None of these were things I had ever considered doing — or pictured anyone else doing — but, before my Uncle Gus moved to Indonesia the year before, neither was going to Bali. Growing up, my family vacations were road trips in service of my racewalking ambitions; we followed Junior Olympic track meets across the country, so I could waddle around a track and my younger brother could high-jump.
Arriving in Bali, landing on a runway that stretched an alarmingly far distance into the Pacific Ocean, gave me clarity about my future for the first time in my adult life. With the confident earnestness of the young and privileged, I scribbled in my journal: “I’m going to be the female Tim Cahill, a traveler and a writer!”
The places and adventures he wrote about were a shot of adrenaline to my idea of what was possible, and I wanted to administer this same shot to others. And the actual writing — a mix of humor, vulnerability, introspection, delightfully arcane facts and awe — made me laugh out loud and quietly cry.
In addition to expanding my horizons, “Pass the Butterworms” taught me that the best trips are a combination of purpose and place.
The purposes of Cahill’s “Pass the Butterworms” trips are wide-ranging. He was in Mongolia for science, for example. “For my part, I’d been trying, and failing, to get to Mongolia for over fifteen years. And now, in my saddle kit, I had eight Ziploc bags, full of human hair — hair cut from the heads of Mongolian herdsman and herdswomen.” Back home in the United States, Cahill, a member of the advisory board of the Center for the Study of the First Americans, turned the hair over to archaeologists to compare with 10,000-year-old strands found outside Melville, Mont. “It is possible that the ancestors of the people who call themselves Mongolian — the ancestors of the men I was riding with, of the men pursuing us with pails of yogurt — were ‘the first Americans.’ ”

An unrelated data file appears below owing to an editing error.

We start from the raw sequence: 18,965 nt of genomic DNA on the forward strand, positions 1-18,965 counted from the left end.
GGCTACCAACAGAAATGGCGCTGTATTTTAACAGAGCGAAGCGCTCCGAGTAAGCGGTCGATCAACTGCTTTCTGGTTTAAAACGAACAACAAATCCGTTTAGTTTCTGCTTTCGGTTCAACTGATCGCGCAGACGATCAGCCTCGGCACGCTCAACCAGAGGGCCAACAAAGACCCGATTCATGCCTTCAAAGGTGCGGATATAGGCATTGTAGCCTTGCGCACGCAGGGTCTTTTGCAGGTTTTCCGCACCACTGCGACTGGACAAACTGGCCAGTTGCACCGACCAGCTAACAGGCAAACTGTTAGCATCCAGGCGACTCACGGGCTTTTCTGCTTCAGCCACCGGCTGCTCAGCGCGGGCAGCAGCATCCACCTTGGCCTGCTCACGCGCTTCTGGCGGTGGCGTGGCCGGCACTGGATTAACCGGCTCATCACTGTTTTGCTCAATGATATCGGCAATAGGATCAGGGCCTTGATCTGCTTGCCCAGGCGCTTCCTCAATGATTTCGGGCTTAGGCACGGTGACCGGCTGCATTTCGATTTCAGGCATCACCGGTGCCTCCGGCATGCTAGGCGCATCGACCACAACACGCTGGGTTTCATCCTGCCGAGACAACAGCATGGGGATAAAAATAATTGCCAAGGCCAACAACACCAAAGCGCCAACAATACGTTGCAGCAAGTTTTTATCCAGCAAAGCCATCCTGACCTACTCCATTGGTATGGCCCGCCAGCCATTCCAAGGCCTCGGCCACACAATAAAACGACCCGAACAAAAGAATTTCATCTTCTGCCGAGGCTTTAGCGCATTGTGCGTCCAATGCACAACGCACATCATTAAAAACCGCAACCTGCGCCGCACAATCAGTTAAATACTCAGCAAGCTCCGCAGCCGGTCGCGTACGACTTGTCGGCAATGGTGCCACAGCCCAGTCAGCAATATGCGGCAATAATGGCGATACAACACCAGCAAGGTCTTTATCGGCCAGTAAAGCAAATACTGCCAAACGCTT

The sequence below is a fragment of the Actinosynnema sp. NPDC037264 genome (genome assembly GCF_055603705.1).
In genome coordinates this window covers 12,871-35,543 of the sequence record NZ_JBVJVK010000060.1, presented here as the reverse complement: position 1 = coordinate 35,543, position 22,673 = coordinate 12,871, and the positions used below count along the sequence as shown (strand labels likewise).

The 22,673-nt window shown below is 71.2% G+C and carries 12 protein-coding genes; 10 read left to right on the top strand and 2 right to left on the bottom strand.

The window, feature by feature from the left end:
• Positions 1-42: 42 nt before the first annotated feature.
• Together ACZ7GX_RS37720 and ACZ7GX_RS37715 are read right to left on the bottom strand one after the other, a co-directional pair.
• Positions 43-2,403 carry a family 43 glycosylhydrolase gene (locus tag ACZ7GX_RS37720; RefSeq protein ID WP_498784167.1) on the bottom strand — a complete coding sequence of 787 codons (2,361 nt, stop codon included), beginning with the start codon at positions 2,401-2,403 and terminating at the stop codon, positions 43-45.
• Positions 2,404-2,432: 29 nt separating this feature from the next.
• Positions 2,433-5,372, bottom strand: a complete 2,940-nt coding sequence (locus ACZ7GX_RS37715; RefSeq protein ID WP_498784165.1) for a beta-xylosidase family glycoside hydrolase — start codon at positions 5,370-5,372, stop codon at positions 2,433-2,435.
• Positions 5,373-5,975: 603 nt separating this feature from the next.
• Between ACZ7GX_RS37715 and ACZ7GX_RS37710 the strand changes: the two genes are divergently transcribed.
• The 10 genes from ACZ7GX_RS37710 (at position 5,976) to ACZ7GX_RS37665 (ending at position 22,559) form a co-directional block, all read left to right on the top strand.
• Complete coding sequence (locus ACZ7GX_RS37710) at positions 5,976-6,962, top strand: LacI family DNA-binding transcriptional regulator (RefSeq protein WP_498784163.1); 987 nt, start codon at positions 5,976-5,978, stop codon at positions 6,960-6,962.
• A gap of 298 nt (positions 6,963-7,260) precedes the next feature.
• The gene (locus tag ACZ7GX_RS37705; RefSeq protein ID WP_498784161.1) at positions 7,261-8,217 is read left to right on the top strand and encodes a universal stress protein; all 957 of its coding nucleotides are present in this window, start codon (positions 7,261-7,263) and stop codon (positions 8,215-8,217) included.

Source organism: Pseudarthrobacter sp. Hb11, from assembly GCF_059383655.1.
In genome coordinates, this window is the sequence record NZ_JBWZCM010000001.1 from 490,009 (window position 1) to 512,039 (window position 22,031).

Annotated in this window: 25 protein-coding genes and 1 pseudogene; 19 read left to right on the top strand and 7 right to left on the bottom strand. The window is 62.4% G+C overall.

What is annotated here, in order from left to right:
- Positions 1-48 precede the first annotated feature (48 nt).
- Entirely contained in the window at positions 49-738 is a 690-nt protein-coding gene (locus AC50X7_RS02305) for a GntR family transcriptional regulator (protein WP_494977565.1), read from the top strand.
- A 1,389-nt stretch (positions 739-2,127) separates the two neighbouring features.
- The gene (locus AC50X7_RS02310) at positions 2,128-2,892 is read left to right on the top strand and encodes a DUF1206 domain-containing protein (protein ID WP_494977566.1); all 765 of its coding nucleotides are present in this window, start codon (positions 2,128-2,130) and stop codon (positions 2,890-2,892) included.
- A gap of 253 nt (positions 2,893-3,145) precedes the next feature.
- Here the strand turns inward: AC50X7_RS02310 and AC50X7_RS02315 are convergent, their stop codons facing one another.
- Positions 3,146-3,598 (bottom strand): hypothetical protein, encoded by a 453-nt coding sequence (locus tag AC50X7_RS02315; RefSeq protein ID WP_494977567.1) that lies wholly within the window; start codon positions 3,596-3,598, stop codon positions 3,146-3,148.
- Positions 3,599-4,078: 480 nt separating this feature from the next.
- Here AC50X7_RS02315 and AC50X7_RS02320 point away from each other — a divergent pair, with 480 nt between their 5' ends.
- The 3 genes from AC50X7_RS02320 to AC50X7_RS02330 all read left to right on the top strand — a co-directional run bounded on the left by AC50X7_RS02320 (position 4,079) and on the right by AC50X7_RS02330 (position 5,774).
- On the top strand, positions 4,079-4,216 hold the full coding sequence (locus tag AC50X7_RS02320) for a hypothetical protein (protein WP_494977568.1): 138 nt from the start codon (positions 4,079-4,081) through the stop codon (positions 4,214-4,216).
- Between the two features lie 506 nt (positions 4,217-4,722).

Cahill traveled to Peru to be with a friend whose 26-year-old son was slain while rafting a remote river in the Amazon. But excerpting a sentence, or even a paragraph, from “A Darkness on the River” is as much of an injustice as being shown a single steel girder and being told you’re looking at the Eiffel Tower.
My own purposes and places have included tracking snow leopards in the northern Indian territory of Ladakh; celebrating the conclusion of chemotherapy in Kauai, Hawaii; seeing whether I could go a week without seeing another person in Utah’s Grand Staircase-Escalante National Monument; and taking a family trip to Bulgaria, where my dad grew up. “Pass the Butterworms” taught me well.
The biggest lesson I got from “Pass the Butterworms” had nothing to do with travel, though: It was that it’s okay to be vulnerable.